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Journal of Head Trauma Rehabilitation:
doi: 10.1097/HTR.0000000000000079
Focus on Clinical Research and Practice, Part 4

Objective and Subjective Burden of Informal Caregivers 4 Years After a Severe Traumatic Brain Injury: Results From the PariS-TBI Study

Bayen, Eléonore MD; Jourdan, Claire MD; Ghout, Idir MS; Darnoux, Emmanuelle MS; Azerad, Sylvie PharmD; Vallat-Azouvi, Claire PhD; Weiss, Jean-Jacques MD; Aegerter, Philippe MD, PhD; Pradat-Diehl, Pascale MD, PhD; Joël, Marie-Eve PhD; Azouvi, Philippe MD, PhD

Section Editor(s): Caplan, Bruce PhD, ABPP; Bogner, Jennifer PhD, ABPP; Brenner, Lisa PhD, ABPP; Arciniegas, David MD

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Objective: Prospective assessment of informal caregiver (IC) burden 4 years after the traumatic brain injury of a relative.

Setting: Longitudinal cohort study (metropolitan Paris, France).

Participants: Home dwelling adults (N = 98) with initially severe traumatic brain injury and their primary ICs.

Main Outcome Measures: Informal caregiver objective burden (Resource Utilization in Dementia measuring Informal Care Time [ICT]), subjective burden (Zarit Burden Inventory), monetary self-valuation of ICT (Willingness-to-pay, Willingness-to-accept).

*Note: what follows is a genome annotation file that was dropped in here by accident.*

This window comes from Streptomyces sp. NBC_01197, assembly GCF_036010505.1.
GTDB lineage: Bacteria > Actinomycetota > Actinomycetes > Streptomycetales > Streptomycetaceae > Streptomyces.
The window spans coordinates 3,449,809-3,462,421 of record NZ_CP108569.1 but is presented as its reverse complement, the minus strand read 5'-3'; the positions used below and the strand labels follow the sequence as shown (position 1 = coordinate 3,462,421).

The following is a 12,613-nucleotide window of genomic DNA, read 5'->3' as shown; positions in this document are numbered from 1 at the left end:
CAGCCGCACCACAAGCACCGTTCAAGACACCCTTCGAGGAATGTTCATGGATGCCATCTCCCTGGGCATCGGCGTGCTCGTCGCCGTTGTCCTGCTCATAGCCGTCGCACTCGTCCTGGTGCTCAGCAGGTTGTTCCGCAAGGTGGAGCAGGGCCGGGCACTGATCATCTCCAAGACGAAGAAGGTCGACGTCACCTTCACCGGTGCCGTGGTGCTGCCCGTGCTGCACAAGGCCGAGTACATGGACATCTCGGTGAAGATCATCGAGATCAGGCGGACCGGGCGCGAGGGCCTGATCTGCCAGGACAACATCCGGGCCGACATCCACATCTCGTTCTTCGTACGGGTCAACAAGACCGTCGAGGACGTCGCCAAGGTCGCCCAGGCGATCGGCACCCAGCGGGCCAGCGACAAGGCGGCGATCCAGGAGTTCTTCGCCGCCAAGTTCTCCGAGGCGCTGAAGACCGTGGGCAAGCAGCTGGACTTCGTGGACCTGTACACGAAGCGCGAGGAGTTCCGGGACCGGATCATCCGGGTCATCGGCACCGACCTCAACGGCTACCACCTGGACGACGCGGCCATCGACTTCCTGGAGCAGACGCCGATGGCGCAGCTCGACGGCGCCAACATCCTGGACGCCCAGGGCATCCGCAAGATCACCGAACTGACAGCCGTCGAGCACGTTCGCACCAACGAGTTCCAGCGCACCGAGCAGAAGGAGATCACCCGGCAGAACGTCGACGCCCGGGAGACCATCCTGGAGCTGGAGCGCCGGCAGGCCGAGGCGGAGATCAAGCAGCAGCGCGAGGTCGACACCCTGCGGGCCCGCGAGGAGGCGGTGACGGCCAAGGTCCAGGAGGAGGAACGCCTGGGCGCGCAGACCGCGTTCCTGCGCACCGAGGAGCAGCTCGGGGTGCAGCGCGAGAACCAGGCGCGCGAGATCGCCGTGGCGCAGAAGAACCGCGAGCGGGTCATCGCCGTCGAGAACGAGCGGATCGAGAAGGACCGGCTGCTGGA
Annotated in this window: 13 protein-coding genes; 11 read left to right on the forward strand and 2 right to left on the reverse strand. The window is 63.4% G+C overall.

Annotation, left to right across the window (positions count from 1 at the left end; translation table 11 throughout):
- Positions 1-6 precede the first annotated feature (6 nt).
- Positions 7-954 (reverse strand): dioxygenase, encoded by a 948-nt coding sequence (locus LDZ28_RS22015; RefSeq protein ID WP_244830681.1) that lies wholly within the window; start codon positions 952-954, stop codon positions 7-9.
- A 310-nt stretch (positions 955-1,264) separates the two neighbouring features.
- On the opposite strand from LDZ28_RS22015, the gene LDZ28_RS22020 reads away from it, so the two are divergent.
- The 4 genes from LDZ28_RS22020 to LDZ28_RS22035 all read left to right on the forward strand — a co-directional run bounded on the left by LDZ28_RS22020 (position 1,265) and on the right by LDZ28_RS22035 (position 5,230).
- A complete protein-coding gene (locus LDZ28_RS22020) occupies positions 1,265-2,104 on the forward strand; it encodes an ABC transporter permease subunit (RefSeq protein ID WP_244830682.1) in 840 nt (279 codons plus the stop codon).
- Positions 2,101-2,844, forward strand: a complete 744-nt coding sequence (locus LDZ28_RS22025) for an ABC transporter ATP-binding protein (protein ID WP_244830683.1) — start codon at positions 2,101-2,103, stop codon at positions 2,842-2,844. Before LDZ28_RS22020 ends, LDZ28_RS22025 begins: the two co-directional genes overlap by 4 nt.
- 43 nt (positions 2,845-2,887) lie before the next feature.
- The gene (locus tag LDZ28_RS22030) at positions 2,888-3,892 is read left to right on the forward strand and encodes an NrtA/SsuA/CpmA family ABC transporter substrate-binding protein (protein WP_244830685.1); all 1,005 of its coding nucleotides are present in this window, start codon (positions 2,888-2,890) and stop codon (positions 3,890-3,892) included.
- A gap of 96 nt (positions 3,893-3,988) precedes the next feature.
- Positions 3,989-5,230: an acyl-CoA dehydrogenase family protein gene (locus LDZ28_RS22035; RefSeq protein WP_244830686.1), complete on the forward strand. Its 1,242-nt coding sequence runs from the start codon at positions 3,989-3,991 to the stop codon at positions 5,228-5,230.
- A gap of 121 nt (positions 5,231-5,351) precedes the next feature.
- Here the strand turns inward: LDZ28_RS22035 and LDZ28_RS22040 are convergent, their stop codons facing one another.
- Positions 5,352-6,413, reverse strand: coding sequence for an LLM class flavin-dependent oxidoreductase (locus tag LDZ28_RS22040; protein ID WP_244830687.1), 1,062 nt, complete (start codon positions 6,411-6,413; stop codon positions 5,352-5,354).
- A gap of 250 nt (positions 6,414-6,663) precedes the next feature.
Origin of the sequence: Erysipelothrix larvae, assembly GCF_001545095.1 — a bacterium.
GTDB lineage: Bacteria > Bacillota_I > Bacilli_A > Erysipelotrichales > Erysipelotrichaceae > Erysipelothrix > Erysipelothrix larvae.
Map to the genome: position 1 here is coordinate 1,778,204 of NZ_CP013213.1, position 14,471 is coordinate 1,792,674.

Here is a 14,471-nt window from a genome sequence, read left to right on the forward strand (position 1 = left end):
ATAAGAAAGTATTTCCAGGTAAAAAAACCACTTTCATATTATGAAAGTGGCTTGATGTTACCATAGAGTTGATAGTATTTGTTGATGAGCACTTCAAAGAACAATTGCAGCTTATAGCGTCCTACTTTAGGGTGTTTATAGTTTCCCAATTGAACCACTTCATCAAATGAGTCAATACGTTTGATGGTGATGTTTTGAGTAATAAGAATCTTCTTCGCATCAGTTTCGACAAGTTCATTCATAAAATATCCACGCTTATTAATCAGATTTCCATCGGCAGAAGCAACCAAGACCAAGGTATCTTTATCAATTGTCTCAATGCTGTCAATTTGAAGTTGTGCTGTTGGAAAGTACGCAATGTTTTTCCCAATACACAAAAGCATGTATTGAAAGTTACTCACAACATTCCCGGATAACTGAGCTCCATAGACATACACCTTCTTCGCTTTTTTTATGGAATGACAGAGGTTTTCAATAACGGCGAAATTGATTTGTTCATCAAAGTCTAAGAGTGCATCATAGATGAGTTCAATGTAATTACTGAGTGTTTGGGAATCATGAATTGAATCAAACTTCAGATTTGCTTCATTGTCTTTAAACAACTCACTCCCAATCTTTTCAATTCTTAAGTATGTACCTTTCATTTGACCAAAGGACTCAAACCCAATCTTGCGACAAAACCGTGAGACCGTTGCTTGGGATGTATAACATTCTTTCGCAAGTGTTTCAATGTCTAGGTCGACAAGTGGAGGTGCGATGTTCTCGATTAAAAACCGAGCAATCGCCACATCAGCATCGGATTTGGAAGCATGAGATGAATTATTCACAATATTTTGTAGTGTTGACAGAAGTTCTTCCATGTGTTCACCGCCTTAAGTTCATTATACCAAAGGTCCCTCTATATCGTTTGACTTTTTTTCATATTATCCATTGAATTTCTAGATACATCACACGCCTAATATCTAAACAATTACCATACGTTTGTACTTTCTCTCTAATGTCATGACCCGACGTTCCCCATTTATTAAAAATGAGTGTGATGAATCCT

Results: Informal caregivers were women (81%) assisting men (80%) of mean age of 37 years. Fifty-five ICs reported no objective burden (ICT = 0) and no/low subjective burden (average Zarit Burden Inventory = 12.1). Forty-three ICs reported a major objective burden (average ICT = 5.6 h/d) and a moderate/severe subjective burden (average Zarit Burden Inventory = 30.3). In multivariate analyses, higher objective burden was associated with poorer Glasgow Outcome Scale-Extended scores, with more severe cognitive disorders (Neurobehavioral Rating Scale-revised) and with no coresidency status; higher subjective burden was associated with poorer Glasgow Outcome Scale-Extended scores, more Neurobehavioral Rating Scale-revised disorders, drug-alcohol abuse, and involvement in litigation. Economic valuation showed that on average, ICs did not value their ICT as free and preferred to pay a mean Willingness-to-pay = €17 per hour to be replaced instead of being paid for providing care themselves (Willingness-to-accept = €12).

Conclusion: Four years after a severe traumatic brain injury, 44% of ICs experienced a heavy multidimensional burden.

Copyright © 2016 Wolters Kluwer Health, Inc. All rights reserved.


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